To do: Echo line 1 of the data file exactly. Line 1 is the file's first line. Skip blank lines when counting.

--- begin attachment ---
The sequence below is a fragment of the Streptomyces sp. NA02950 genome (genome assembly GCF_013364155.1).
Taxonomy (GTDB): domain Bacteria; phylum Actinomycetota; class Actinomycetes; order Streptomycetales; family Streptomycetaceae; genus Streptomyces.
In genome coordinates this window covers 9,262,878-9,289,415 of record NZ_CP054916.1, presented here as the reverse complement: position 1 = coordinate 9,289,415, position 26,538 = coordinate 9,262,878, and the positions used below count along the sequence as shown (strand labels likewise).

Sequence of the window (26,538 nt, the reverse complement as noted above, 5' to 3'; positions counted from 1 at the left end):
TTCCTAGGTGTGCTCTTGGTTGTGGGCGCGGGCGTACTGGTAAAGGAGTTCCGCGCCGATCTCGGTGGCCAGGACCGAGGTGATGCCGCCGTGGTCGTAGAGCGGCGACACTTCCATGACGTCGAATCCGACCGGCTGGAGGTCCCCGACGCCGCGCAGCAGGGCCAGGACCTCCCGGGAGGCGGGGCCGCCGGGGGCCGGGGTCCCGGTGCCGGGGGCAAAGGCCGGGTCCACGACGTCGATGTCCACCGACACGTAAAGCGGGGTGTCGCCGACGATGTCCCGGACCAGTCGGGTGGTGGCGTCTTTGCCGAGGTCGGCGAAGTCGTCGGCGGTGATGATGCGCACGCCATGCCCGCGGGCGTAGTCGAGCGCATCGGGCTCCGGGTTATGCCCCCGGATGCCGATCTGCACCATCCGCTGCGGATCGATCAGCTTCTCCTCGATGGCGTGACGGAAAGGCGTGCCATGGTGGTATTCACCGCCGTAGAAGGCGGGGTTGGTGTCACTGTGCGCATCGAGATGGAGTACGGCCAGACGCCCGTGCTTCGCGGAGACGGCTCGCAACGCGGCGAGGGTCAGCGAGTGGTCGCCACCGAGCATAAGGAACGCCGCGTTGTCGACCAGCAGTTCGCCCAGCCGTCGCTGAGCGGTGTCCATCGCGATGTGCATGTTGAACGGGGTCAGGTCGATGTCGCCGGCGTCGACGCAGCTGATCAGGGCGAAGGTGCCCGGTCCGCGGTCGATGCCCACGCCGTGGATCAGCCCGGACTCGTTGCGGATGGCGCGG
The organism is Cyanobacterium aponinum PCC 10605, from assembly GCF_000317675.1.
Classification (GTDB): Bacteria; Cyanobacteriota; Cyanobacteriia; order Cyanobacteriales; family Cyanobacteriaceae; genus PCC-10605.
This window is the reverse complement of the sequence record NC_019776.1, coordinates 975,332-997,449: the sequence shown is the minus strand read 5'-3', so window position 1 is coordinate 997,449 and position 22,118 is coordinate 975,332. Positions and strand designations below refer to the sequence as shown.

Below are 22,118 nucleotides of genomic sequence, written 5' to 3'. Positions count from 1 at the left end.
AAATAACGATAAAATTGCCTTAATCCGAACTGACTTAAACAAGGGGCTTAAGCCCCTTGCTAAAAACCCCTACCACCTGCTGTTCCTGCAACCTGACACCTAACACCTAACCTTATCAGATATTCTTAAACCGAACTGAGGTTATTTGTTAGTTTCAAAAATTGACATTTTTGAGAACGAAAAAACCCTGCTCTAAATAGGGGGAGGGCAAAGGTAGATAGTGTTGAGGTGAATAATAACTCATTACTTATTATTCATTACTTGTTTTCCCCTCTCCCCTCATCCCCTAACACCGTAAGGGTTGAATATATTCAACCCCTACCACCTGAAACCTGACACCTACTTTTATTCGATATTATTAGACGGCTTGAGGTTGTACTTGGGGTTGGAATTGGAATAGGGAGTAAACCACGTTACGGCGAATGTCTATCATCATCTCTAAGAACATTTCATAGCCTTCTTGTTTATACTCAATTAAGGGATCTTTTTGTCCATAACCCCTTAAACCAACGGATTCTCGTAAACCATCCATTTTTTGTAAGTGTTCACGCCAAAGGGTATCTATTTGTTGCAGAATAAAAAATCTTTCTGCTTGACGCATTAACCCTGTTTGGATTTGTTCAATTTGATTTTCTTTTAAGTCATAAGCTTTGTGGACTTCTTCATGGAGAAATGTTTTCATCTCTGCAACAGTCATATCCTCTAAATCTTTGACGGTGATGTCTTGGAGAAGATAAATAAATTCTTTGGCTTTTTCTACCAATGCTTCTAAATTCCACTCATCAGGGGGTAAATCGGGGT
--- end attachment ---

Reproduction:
The sequence below is a fragment of the Streptomyces sp. NA02950 genome (genome assembly GCF_013364155.1).